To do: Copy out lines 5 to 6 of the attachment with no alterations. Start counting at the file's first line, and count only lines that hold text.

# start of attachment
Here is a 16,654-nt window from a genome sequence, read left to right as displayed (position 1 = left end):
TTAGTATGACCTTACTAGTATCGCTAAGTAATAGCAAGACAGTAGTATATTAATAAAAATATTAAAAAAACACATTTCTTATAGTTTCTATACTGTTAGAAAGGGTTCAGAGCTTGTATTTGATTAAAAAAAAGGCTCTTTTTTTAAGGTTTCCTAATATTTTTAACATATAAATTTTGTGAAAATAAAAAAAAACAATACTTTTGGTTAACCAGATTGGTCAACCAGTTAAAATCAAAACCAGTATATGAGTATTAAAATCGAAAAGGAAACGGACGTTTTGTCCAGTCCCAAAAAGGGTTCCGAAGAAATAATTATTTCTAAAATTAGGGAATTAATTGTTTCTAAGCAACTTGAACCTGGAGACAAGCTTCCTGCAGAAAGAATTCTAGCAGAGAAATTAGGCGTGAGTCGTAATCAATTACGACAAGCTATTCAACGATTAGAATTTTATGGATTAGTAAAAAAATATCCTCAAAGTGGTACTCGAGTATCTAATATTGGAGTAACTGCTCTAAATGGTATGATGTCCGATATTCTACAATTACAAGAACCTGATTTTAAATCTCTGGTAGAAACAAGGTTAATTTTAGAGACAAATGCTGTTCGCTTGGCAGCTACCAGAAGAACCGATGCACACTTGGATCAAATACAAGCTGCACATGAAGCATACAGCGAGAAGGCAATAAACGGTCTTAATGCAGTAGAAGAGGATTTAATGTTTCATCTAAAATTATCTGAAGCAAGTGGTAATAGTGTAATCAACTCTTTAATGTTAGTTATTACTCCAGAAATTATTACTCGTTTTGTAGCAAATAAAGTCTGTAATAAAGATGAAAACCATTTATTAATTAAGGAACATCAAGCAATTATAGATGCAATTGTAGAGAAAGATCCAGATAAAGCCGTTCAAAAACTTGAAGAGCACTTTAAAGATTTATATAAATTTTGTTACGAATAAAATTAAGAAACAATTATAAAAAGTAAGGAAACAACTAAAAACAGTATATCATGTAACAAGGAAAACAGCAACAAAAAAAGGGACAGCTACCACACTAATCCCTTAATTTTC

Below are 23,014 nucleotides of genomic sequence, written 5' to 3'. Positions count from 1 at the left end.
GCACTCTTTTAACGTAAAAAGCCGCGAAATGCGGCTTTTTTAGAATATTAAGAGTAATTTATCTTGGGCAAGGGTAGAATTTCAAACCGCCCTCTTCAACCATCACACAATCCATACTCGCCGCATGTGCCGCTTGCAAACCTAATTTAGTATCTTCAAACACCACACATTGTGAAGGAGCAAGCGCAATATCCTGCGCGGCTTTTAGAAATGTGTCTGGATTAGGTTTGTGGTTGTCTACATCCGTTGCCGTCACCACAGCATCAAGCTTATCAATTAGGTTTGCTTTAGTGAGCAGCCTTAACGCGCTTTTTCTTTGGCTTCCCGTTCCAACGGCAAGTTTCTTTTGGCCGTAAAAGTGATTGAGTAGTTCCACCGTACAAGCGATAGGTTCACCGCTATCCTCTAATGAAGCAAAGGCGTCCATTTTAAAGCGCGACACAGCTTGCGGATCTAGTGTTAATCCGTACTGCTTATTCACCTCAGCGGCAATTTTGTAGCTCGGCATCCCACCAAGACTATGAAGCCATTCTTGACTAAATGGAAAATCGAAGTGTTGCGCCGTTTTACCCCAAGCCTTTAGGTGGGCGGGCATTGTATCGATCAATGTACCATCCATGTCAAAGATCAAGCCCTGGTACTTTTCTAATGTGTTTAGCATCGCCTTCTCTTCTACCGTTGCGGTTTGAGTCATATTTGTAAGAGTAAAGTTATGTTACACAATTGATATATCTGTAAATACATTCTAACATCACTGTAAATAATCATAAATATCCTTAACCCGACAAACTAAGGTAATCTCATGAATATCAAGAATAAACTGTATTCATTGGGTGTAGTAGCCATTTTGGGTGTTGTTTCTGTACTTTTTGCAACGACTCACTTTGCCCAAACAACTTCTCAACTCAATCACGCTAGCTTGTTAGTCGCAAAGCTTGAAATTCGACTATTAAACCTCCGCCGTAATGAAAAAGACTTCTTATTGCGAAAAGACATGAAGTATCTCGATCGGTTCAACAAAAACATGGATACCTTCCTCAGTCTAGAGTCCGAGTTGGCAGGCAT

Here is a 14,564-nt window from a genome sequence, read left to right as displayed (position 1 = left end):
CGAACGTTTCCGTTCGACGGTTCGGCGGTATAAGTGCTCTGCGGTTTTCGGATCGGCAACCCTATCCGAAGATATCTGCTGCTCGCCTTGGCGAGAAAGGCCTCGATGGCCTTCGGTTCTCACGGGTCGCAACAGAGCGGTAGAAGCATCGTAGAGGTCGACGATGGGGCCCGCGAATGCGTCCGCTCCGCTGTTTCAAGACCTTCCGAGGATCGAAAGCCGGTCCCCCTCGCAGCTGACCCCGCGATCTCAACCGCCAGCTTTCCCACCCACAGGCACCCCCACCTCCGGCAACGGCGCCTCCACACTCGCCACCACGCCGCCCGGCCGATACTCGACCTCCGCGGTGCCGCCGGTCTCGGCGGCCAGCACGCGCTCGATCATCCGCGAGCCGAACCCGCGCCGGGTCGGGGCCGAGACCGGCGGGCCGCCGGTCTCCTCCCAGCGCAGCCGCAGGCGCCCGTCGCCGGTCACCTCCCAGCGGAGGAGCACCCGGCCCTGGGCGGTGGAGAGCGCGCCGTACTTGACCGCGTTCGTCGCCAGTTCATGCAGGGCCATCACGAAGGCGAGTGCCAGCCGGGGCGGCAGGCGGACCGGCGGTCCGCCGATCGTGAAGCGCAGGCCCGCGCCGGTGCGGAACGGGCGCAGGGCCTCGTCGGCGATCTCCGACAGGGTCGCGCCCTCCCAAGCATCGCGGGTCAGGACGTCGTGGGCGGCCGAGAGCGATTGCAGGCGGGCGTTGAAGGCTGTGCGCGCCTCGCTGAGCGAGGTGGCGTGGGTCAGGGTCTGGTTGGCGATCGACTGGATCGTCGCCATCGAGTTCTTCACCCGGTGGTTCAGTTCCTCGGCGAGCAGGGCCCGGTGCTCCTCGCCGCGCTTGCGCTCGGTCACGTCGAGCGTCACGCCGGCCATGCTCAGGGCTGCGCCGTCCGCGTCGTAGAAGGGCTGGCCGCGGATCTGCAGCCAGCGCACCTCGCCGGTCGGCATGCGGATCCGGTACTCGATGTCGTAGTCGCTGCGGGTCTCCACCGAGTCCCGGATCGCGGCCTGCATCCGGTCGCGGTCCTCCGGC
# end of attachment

Here is a 14,564-nt window from a genome sequence, read left to right as displayed (position 1 = left end):
CGAACGTTTCCGTTCGACGGTTCGGCGGTATAAGTGCTCTGCGGTTTTCGGATCGGCAACCCTATCCGAAGATATCTGCTGCTCGCCTTGGCGAGAAAGGCCTCGATGGCCTTCGGTTCTCACGGGTCGCAACAGAGCGGTAGAAGCATCGTAGAGGTCGACGATGGGGCCCGCGAATGCGTCCGCTCCGCTGTTTCAAGACCTTCCGAGGATCGAAAGCCGGTCCCCCTCGCAGCTGACCCCGCGATCTCAACCGCCAGCTTTCCCACCCACAGGCACCCCCACCTCCGGCAACGGCGCCTCCACACTCGCCACCACGCCGCCCGGCCGATACTCGACCTCCGCGGTGCCGCCGGTCTCGGCGGCCAGCACGCGCTCGATCATCCGCGAGCCGAACCCGCGCCGGGTCGGGGCCGAGACCGGCGGGCCGCCGGTCTCCTCCCAGCGCAGCCGCAGGCGCCCGTCGCCGGTCACCTCCCAGCGGAGGAGCACCCGGCCCTGGGCGGTGGAGAGCGCGCCGTACTTGACCGCGTTCGTCGCCAGTTCATGCAGGGCCATCACGAAGGCGAGTGCCAGCCGGGGCGGCAGGCGGACCGGCGGTCCGCCGATCGTGAAGCGCAGGCCCGCGCCGGTGCGGAACGGGCGCAGGGCCTCGTCGGCGATCTCCGACAGGGTCGCGCCCTCCCAAGCATCGCGGGTCAGGACGTCGTGGGCGGCCGAGAGCGATTGCAGGCGGGCGTTGAAGGCTGTGCGCGCCTCGCTGAGCGAGGTGGCGTGGGTCAGGGTCTGGTTGGCGATCGACTGGATCGTCGCCATCGAGTTCTTCACCCGGTGGTTCAGTTCCTCGGCGAGCAGGGCCCGGTGCTCCTCGCCGCGCTTGCGCTCGGTCACGTCGAGCGTCACGCCGGCCATGCTCAGGGCTGCGCCGTCCGCGTCGTAGAAGGGCTGGCCGCGGATCTGCAGCCAGCGCACCTCGCCGGTCGGCATGCGGATCCGGTACTCGATGTCGTAGTCGCTGCGGGTCTCCACCGAGTCCCGGATCGCGGCCTGCATCCGGTCGCGGTCCTCCGGC